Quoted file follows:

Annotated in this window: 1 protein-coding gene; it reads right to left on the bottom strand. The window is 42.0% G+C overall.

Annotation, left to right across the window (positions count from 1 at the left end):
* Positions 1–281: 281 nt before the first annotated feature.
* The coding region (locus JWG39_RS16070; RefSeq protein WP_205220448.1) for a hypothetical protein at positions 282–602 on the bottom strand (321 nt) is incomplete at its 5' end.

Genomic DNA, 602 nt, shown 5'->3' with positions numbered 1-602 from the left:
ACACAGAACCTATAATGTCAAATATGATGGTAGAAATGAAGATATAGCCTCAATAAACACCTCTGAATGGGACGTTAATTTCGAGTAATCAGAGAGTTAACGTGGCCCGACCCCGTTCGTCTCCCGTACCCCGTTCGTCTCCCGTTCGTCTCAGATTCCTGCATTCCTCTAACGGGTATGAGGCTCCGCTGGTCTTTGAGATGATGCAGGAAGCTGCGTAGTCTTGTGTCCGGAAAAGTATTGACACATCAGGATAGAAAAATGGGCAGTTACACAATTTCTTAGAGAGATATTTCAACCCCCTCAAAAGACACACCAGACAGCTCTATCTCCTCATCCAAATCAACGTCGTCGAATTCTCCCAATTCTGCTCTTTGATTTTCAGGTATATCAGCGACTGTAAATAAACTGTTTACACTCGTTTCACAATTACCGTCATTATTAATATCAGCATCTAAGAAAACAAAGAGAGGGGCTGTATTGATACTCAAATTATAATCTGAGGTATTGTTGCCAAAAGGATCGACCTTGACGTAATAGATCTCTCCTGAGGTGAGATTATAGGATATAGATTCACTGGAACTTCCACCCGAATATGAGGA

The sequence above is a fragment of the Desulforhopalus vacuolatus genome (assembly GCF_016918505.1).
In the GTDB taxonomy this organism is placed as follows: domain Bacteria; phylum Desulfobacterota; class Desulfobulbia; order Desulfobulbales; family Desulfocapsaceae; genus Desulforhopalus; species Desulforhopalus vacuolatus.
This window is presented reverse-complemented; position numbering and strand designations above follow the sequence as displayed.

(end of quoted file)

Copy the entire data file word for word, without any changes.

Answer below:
Annotated in this window: 1 protein-coding gene; it reads right to left on the bottom strand. The window is 42.0% G+C overall.

Annotation, left to right across the window (positions count from 1 at the left end):
* Positions 1–281: 281 nt before the first annotated feature.
* The coding region (locus JWG39_RS16070; RefSeq protein WP_205220448.1) for a hypothetical protein at positions 282–602 on the bottom strand (321 nt) is incomplete at its 5' end.

Genomic DNA, 602 nt, shown 5'->3' with positions numbered 1-602 from the left:
ACACAGAACCTATAATGTCAAATATGATGGTAGAAATGAAGATATAGCCTCAATAAACACCTCTGAATGGGACGTTAATTTCGAGTAATCAGAGAGTTAACGTGGCCCGACCCCGTTCGTCTCCCGTACCCCGTTCGTCTCCCGTTCGTCTCAGATTCCTGCATTCCTCTAACGGGTATGAGGCTCCGCTGGTCTTTGAGATGATGCAGGAAGCTGCGTAGTCTTGTGTCCGGAAAAGTATTGACACATCAGGATAGAAAAATGGGCAGTTACACAATTTCTTAGAGAGATATTTCAACCCCCTCAAAAGACACACCAGACAGCTCTATCTCCTCATCCAAATCAACGTCGTCGAATTCTCCCAATTCTGCTCTTTGATTTTCAGGTATATCAGCGACTGTAAATAAACTGTTTACACTCGTTTCACAATTACCGTCATTATTAATATCAGCATCTAAGAAAACAAAGAGAGGGGCTGTATTGATACTCAAATTATAATCTGAGGTATTGTTGCCAAAAGGATCGACCTTGACGTAATAGATCTCTCCTGAGGTGAGATTATAGGATATAGATTCACTGGAACTTCCACCCGAATATGAGGA

The sequence above is a fragment of the Desulforhopalus vacuolatus genome (assembly GCF_016918505.1).
In the GTDB taxonomy this organism is placed as follows: domain Bacteria; phylum Desulfobacterota; class Desulfobulbia; order Desulfobulbales; family Desulfocapsaceae; genus Desulforhopalus; species Desulforhopalus vacuolatus.
This window is presented reverse-complemented; position numbering and strand designations above follow the sequence as displayed.